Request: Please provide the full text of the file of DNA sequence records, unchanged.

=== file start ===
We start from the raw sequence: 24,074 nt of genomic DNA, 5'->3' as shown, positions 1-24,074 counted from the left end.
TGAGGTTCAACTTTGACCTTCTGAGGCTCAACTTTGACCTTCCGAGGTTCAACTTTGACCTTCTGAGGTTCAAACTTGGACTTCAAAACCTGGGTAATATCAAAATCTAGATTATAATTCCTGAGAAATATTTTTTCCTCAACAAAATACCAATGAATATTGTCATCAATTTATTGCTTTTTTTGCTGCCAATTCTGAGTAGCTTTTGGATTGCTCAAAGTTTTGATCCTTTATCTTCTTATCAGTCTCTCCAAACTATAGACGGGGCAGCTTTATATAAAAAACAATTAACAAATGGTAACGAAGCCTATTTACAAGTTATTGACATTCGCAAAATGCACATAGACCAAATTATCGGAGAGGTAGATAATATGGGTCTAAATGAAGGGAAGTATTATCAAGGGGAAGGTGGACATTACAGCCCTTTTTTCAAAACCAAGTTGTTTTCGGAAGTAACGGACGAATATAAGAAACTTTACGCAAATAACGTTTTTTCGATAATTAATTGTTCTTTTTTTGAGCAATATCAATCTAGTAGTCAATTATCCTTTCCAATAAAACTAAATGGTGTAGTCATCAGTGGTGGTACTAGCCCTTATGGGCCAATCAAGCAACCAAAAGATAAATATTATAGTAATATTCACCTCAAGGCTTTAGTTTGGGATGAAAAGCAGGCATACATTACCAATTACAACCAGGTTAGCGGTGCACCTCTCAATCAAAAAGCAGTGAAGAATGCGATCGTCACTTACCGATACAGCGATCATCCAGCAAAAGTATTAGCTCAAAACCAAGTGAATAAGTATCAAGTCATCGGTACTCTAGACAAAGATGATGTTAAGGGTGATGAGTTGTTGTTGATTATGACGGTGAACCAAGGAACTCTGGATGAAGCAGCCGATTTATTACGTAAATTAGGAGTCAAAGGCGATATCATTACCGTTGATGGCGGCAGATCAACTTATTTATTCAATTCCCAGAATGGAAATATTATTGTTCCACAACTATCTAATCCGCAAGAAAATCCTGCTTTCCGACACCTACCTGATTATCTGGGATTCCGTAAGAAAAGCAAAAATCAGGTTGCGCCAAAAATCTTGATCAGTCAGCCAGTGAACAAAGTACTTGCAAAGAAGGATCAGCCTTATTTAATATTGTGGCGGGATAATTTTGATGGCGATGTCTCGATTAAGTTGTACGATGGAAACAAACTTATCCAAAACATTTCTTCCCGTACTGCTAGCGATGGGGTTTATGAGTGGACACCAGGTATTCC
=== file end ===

We start from the raw sequence: 24,074 nt of genomic DNA, 5'->3' as shown, positions 1-24,074 counted from the left end.
TGAGGTTCAACTTTGACCTTCTGAGGCTCAACTTTGACCTTCCGAGGTTCAACTTTGACCTTCTGAGGTTCAAACTTGGACTTCAAAACCTGGGTAATATCAAAATCTAGATTATAATTCCTGAGAAATATTTTTTCCTCAACAAAATACCAATGAATATTGTCATCAATTTATTGCTTTTTTTGCTGCCAATTCTGAGTAGCTTTTGGATTGCTCAAAGTTTTGATCCTTTATCTTCTTATCAGTCTCTCCAAACTATAGACGGGGCAGCTTTATATAAAAAACAATTAACAAATGGTAACGAAGCCTATTTACAAGTTATTGACATTCGCAAAATGCACATAGACCAAATTATCGGAGAGGTAGATAATATGGGTCTAAATGAAGGGAAGTATTATCAAGGGGAAGGTGGACATTACAGCCCTTTTTTCAAAACCAAGTTGTTTTCGGAAGTAACGGACGAATATAAGAAACTTTACGCAAATAACGTTTTTTCGATAATTAATTGTTCTTTTTTTGAGCAATATCAATCTAGTAGTCAATTATCCTTTCCAATAAAACTAAATGGTGTAGTCATCAGTGGTGGTACTAGCCCTTATGGGCCAATCAAGCAACCAAAAGATAAATATTATAGTAATATTCACCTCAAGGCTTTAGTTTGGGATGAAAAGCAGGCATACATTACCAATTACAACCAGGTTAGCGGTGCACCTCTCAATCAAAAAGCAGTGAAGAATGCGATCGTCACTTACCGATACAGCGATCATCCAGCAAAAGTATTAGCTCAAAACCAAGTGAATAAGTATCAAGTCATCGGTACTCTAGACAAAGATGATGTTAAGGGTGATGAGTTGTTGTTGATTATGACGGTGAACCAAGGAACTCTGGATGAAGCAGCCGATTTATTACGTAAATTAGGAGTCAAAGGCGATATCATTACCGTTGATGGCGGCAGATCAACTTATTTATTCAATTCCCAGAATGGAAATATTATTGTTCCACAACTATCTAATCCGCAAGAAAATCCTGCTTTCCGACACCTACCTGATTATCTGGGATTCCGTAAGAAAAGCAAAAATCAGGTTGCGCCAAAAATCTTGATCAGTCAGCCAGTGAACAAAGTACTTGCAAAGAAGGATCAGCCTTATTTAATATTGTGGCGGGATAATTTTGATGGCGATGTCTCGATTAAGTTGTACGATGGAAACAAACTTATCCAAAACATTTCTTCCCGTACTGCTAGCGATGGGGTTTATGAGTGGACACCAGGTATTCC